Jeff Wall

John Goldsmith reflects on Jeff Wall's "Pine" and Wall's exhibition at the Vancouver Art Gallery
The links inside the two Flickr photos he links to are worth checking out as well.

Fred Herzog and Citizen History

You have a few days left to visit the Vancouver Art Gallery to see Fred Herzog's photographs from the 1950s of Vancouver and Vancouverites, which shows a short interview of the photographer and another room featuring his photos projected with the theme of The City as Art. (The city as museum!) I strongly recommend it, especially if you can go on a night where lots of people attend: as a 10-year resident of the city, and in my late 20s, I don't have much history here, but overhearing those who have lived hear reflect on the past of a city sometimes described as a city without a past. Almost too bad there aren't microphones recording these conversations: the photographs evoke memories of neighbourhoods lost or grown, some now barely recognizable but still with their distinguishing features. Call it citizen history or crowd-source history, which are new words for "people's history", but these stories and perspectives are important and interesting.

Herzog captured the mundanity of a growing city, much like John Goldsmith in Vancouver and Kemp Attwood in Paris, France, do today. (To name two street scene photographers on my Flickr contact list, hoping not to intimidate them with comparing them with someone with Herzog's stature.)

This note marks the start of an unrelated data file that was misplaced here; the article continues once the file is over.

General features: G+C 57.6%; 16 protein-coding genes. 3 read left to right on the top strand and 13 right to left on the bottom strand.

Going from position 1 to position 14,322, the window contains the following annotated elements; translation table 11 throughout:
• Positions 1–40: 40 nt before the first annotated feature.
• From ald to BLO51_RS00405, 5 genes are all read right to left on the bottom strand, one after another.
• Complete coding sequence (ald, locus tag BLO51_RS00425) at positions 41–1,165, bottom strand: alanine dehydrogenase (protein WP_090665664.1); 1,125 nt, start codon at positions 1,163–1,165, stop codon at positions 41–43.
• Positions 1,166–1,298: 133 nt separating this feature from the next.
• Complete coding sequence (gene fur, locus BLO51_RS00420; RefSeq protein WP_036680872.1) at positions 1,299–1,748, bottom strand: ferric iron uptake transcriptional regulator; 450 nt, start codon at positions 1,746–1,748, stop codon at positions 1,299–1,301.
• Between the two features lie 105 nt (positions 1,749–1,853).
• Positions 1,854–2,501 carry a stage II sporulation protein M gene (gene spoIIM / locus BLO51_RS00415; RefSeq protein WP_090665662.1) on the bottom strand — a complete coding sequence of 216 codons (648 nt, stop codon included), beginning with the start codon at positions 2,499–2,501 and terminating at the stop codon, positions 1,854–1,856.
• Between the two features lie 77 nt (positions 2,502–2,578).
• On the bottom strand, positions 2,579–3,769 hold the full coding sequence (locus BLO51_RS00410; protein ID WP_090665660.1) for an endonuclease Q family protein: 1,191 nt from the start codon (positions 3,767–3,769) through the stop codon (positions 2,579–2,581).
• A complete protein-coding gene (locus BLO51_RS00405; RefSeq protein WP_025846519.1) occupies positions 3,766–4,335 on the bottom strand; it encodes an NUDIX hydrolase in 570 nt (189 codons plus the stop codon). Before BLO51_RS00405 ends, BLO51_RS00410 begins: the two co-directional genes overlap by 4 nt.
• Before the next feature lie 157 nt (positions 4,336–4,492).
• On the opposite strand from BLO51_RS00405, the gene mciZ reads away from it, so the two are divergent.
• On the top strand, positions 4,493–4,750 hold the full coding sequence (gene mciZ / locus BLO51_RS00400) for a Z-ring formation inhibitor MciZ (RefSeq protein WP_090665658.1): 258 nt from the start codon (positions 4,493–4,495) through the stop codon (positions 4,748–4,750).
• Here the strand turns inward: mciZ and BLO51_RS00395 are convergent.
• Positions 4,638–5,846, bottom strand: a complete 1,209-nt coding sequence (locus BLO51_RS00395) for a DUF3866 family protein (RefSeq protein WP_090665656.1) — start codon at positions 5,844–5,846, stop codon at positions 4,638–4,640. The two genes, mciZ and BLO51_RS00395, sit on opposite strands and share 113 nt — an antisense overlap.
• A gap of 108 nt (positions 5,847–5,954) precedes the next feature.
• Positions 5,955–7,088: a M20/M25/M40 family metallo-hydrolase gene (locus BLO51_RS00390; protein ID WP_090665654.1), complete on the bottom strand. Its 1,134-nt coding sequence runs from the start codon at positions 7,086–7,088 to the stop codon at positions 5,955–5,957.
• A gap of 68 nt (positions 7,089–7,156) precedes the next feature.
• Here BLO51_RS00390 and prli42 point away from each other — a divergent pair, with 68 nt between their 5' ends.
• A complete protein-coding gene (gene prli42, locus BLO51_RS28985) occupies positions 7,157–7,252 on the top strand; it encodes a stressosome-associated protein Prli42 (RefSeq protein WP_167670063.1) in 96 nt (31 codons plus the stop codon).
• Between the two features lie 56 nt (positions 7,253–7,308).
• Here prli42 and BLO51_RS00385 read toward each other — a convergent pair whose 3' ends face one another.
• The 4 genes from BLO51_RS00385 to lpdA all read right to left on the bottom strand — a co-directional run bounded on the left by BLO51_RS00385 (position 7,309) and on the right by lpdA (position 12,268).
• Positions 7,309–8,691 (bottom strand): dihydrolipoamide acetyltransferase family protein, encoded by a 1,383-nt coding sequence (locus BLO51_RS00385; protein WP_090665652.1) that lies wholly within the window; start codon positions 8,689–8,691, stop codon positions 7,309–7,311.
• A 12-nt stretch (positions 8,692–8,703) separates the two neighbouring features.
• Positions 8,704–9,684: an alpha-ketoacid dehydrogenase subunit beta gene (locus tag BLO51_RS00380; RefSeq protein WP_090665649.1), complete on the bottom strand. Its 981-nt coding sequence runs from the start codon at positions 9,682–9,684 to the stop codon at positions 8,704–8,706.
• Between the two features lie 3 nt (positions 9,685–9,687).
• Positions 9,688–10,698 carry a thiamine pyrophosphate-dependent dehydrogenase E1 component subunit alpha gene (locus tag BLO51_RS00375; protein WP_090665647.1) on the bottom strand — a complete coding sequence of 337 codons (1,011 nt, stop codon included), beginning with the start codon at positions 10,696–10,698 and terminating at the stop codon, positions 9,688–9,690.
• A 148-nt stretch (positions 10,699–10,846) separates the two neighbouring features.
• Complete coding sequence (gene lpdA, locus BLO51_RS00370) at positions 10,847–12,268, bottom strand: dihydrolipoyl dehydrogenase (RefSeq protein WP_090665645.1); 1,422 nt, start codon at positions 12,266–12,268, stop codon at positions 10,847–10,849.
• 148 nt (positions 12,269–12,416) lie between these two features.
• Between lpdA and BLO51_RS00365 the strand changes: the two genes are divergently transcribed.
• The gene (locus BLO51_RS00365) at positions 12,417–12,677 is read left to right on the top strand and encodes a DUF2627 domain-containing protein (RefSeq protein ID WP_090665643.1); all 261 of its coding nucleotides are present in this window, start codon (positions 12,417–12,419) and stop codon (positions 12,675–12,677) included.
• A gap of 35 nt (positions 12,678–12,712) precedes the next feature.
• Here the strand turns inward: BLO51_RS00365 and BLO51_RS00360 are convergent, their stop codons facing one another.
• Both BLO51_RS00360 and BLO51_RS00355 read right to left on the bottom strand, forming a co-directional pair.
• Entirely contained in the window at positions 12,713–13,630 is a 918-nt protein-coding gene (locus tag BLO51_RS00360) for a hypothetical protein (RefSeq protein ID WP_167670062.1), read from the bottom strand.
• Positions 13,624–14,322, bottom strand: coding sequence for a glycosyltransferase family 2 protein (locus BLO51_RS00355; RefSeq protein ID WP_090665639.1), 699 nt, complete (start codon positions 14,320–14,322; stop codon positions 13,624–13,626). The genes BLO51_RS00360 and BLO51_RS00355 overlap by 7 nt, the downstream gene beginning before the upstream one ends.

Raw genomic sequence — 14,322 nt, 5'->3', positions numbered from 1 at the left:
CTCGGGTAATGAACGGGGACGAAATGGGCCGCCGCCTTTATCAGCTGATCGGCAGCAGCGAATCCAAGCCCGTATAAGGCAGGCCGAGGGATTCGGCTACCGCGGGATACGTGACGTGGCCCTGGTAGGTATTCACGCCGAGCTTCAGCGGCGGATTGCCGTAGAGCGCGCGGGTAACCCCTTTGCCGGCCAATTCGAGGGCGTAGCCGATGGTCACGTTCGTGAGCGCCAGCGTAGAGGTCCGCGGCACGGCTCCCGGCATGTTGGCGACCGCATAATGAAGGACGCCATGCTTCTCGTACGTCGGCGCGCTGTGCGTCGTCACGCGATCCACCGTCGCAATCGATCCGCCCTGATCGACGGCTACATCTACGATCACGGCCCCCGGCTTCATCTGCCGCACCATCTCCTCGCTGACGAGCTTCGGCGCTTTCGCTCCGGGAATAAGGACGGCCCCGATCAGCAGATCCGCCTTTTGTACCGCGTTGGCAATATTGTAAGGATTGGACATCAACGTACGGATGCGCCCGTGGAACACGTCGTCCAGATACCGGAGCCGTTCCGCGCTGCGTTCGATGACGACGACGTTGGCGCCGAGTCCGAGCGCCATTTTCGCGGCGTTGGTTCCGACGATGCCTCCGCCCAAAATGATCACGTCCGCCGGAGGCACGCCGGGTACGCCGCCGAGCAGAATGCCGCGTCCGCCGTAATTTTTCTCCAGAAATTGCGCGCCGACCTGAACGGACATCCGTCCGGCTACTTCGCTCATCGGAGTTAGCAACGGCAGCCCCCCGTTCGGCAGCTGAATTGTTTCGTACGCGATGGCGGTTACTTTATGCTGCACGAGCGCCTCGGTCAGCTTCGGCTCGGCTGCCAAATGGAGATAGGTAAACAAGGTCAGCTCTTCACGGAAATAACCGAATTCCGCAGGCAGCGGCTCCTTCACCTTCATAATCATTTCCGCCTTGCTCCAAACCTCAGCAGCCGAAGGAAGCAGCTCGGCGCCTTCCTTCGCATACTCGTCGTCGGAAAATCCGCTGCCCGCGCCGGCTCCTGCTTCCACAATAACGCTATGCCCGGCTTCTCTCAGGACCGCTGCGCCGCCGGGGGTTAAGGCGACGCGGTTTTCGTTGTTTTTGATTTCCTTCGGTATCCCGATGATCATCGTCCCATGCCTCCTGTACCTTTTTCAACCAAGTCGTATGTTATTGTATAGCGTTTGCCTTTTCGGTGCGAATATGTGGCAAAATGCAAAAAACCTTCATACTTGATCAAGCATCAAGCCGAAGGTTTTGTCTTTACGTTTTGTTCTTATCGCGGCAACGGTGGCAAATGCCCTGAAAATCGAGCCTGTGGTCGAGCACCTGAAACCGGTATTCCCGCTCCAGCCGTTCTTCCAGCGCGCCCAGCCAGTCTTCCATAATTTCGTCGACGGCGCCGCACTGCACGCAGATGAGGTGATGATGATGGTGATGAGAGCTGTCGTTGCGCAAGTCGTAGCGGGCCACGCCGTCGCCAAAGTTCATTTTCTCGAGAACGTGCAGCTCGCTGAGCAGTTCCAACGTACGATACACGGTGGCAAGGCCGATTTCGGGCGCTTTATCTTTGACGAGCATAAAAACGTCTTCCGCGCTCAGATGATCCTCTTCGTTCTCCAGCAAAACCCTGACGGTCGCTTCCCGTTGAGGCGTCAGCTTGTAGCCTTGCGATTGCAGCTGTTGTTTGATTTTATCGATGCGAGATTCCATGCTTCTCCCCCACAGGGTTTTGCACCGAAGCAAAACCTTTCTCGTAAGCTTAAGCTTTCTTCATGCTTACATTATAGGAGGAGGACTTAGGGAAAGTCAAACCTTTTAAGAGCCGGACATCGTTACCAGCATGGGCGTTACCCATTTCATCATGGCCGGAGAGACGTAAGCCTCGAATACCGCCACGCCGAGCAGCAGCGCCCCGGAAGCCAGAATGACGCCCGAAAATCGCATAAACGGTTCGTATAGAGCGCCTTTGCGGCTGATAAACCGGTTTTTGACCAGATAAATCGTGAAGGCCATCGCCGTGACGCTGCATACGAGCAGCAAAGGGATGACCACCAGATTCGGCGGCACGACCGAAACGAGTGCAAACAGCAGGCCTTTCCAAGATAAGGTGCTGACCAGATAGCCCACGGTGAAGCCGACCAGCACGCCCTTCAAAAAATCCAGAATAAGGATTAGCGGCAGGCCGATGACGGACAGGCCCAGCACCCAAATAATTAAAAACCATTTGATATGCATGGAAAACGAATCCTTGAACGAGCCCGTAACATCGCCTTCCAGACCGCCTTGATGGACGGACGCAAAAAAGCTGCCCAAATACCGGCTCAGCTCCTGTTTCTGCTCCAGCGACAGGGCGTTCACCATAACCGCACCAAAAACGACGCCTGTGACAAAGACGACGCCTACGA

I'm just a beginning hobbyist photographer, interested in people and urban transportation (esp. trains) but I find Goldsmith's and Attwood's and Herzog's photographs, and the philosophy of documenting places and small events of the city that might blow away in the winds of history, very inspiring.

But enough faux-pretentiousness: the exhibit shows until May 13th, so time is running out. As a bonus, there's even a Jeff Wall photograph on the bottom floor in the Photography as Theatre exhibit on the ground floor!

Jeff Wall in his own words
Photos by the Vancouver artist excerpts from interviews.

A Certain Quotient of Unauthorized Excitement

Arthur Lubow: “The history of photography is stocked with precedents [of photomontages], dating back to its earliest days. You think there is something new about seamless photomontages? In the 1850s, Oscar Gustave Rejlander and Henry Peach Robinson made elaborate composites from multiple negatives. Or staged tableaux? Hippolyte Bayard depicted himself as a drowned man in 1840, and photographers have been staging such shots ever since, with F. Holland Day’s hammy impersonation of Christ at the end of the 19th century anteceding Wall’s more restrained performance in the role. Yet the use of photomontage and the staged tableau seemed fresh to Wall, [Ian] Wallace and their friends because they were using these techniques in the self-reflexive Modernist spirit of their age. Their versions were patent contrivances, calling attention to their artificiality.”

Peter Schjeldahl: “It may be enough to know that, in theory-drunk circles of the period, any sort of aesthetic appeal could be regarded as a stratagem of “late capitalist” ideology or some other wrinkle of malign social power. (The enemy’s identity was never entirely clear.) Artists were obliged to signal knowingness on this score. If critical paranoia poisoned visual and imaginative pleasure, that was unavoidable: a toll of enlightened consciousness. A lot of preachily condescending work resulted, and Wall was not exempt. But a certain quotient of unauthorized excitement, in “wow” effects of what amounts to single-frame cinematography, always set him a bit apart, as did a restlessly experimental drive.”

Both articles via the Flickr Vancouver group discussion on Jeff Wall.